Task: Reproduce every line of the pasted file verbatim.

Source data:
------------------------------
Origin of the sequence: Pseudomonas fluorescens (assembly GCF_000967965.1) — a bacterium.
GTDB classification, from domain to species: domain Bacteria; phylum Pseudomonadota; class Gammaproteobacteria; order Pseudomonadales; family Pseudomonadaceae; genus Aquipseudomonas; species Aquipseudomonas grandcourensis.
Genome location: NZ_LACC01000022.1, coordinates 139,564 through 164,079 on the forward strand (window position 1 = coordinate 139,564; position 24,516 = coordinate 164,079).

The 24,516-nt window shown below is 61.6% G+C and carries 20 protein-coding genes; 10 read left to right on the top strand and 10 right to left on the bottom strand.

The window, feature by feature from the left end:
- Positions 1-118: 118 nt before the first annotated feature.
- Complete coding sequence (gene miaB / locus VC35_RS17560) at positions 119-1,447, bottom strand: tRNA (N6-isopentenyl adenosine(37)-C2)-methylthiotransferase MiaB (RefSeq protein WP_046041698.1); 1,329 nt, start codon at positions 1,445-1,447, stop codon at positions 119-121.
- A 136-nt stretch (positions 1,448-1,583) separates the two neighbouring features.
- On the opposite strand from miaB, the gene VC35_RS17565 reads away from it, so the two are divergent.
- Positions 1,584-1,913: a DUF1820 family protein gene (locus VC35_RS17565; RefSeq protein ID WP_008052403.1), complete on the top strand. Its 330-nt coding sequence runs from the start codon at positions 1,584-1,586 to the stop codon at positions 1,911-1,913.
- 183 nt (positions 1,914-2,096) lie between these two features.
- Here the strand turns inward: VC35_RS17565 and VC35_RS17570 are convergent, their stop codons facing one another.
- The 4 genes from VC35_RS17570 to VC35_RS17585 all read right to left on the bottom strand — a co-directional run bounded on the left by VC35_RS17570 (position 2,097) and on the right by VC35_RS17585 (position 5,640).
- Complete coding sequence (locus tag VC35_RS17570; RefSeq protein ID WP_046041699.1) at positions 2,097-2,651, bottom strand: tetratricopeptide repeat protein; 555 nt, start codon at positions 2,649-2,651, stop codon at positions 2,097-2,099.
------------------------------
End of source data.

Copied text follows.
Origin of the sequence: Pseudomonas fluorescens (assembly GCF_000967965.1) — a bacterium.
GTDB classification, from domain to species: domain Bacteria; phylum Pseudomonadota; class Gammaproteobacteria; order Pseudomonadales; family Pseudomonadaceae; genus Aquipseudomonas; species Aquipseudomonas grandcourensis.
Genome location: NZ_LACC01000022.1, coordinates 139,564 through 164,079 on the forward strand (window position 1 = coordinate 139,564; position 24,516 = coordinate 164,079).

The 24,516-nt window shown below is 61.6% G+C and carries 20 protein-coding genes; 10 read left to right on the top strand and 10 right to left on the bottom strand.

The window, feature by feature from the left end:
- Positions 1-118: 118 nt before the first annotated feature.
- Complete coding sequence (gene miaB / locus VC35_RS17560) at positions 119-1,447, bottom strand: tRNA (N6-isopentenyl adenosine(37)-C2)-methylthiotransferase MiaB (RefSeq protein WP_046041698.1); 1,329 nt, start codon at positions 1,445-1,447, stop codon at positions 119-121.
- A 136-nt stretch (positions 1,448-1,583) separates the two neighbouring features.
- On the opposite strand from miaB, the gene VC35_RS17565 reads away from it, so the two are divergent.
- Positions 1,584-1,913: a DUF1820 family protein gene (locus VC35_RS17565; RefSeq protein ID WP_008052403.1), complete on the top strand. Its 330-nt coding sequence runs from the start codon at positions 1,584-1,586 to the stop codon at positions 1,911-1,913.
- 183 nt (positions 1,914-2,096) lie between these two features.
- Here the strand turns inward: VC35_RS17565 and VC35_RS17570 are convergent, their stop codons facing one another.
- The 4 genes from VC35_RS17570 to VC35_RS17585 all read right to left on the bottom strand — a co-directional run bounded on the left by VC35_RS17570 (position 2,097) and on the right by VC35_RS17585 (position 5,640).
- Complete coding sequence (locus tag VC35_RS17570; RefSeq protein ID WP_046041699.1) at positions 2,097-2,651, bottom strand: tetratricopeptide repeat protein; 555 nt, start codon at positions 2,649-2,651, stop codon at positions 2,097-2,099.